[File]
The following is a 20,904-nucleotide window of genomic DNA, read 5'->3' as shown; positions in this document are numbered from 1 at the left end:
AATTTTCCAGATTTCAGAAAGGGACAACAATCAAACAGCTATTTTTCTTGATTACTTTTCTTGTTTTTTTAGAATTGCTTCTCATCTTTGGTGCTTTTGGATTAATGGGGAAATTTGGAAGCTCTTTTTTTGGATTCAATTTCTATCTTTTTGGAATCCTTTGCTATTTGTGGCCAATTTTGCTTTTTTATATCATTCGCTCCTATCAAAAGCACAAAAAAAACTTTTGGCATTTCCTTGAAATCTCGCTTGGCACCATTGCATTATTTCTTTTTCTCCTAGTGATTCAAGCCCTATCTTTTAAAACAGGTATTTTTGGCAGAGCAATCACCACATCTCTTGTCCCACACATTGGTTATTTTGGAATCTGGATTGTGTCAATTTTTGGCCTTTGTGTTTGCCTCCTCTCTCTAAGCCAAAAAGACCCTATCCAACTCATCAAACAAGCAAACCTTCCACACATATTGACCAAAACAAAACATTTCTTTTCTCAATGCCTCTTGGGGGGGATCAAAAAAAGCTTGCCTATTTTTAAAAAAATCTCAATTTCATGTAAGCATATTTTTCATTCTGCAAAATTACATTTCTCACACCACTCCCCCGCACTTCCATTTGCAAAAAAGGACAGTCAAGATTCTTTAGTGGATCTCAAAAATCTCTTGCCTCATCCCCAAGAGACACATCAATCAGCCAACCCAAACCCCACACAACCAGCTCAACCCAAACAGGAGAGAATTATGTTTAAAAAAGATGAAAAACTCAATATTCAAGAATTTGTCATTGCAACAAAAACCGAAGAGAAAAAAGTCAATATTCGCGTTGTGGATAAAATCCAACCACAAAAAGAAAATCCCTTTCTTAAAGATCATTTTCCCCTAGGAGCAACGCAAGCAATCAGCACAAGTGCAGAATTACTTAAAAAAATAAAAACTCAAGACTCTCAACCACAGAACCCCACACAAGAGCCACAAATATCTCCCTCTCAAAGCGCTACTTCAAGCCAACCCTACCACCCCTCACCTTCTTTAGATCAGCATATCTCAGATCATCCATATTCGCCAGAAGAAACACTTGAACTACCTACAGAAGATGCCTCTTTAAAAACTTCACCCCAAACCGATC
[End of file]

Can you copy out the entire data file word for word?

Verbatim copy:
The following is a 20,904-nucleotide window of genomic DNA, read 5'->3' as shown; positions in this document are numbered from 1 at the left end:
AATTTTCCAGATTTCAGAAAGGGACAACAATCAAACAGCTATTTTTCTTGATTACTTTTCTTGTTTTTTTAGAATTGCTTCTCATCTTTGGTGCTTTTGGATTAATGGGGAAATTTGGAAGCTCTTTTTTTGGATTCAATTTCTATCTTTTTGGAATCCTTTGCTATTTGTGGCCAATTTTGCTTTTTTATATCATTCGCTCCTATCAAAAGCACAAAAAAAACTTTTGGCATTTCCTTGAAATCTCGCTTGGCACCATTGCATTATTTCTTTTTCTCCTAGTGATTCAAGCCCTATCTTTTAAAACAGGTATTTTTGGCAGAGCAATCACCACATCTCTTGTCCCACACATTGGTTATTTTGGAATCTGGATTGTGTCAATTTTTGGCCTTTGTGTTTGCCTCCTCTCTCTAAGCCAAAAAGACCCTATCCAACTCATCAAACAAGCAAACCTTCCACACATATTGACCAAAACAAAACATTTCTTTTCTCAATGCCTCTTGGGGGGGATCAAAAAAAGCTTGCCTATTTTTAAAAAAATCTCAATTTCATGTAAGCATATTTTTCATTCTGCAAAATTACATTTCTCACACCACTCCCCCGCACTTCCATTTGCAAAAAAGGACAGTCAAGATTCTTTAGTGGATCTCAAAAATCTCTTGCCTCATCCCCAAGAGACACATCAATCAGCCAACCCAAACCCCACACAACCAGCTCAACCCAAACAGGAGAGAATTATGTTTAAAAAAGATGAAAAACTCAATATTCAAGAATTTGTCATTGCAACAAAAACCGAAGAGAAAAAAGTCAATATTCGCGTTGTGGATAAAATCCAACCACAAAAAGAAAATCCCTTTCTTAAAGATCATTTTCCCCTAGGAGCAACGCAAGCAATCAGCACAAGTGCAGAATTACTTAAAAAAATAAAAACTCAAGACTCTCAACCACAGAACCCCACACAAGAGCCACAAATATCTCCCTCTCAAAGCGCTACTTCAAGCCAACCCTACCACCCCTCACCTTCTTTAGATCAGCATATCTCAGATCATCCATATTCGCCAGAAGAAACACTTGAACTACCTACAGAAGATGCCTCTTTAAAAACTTCACCCCAAACCGATC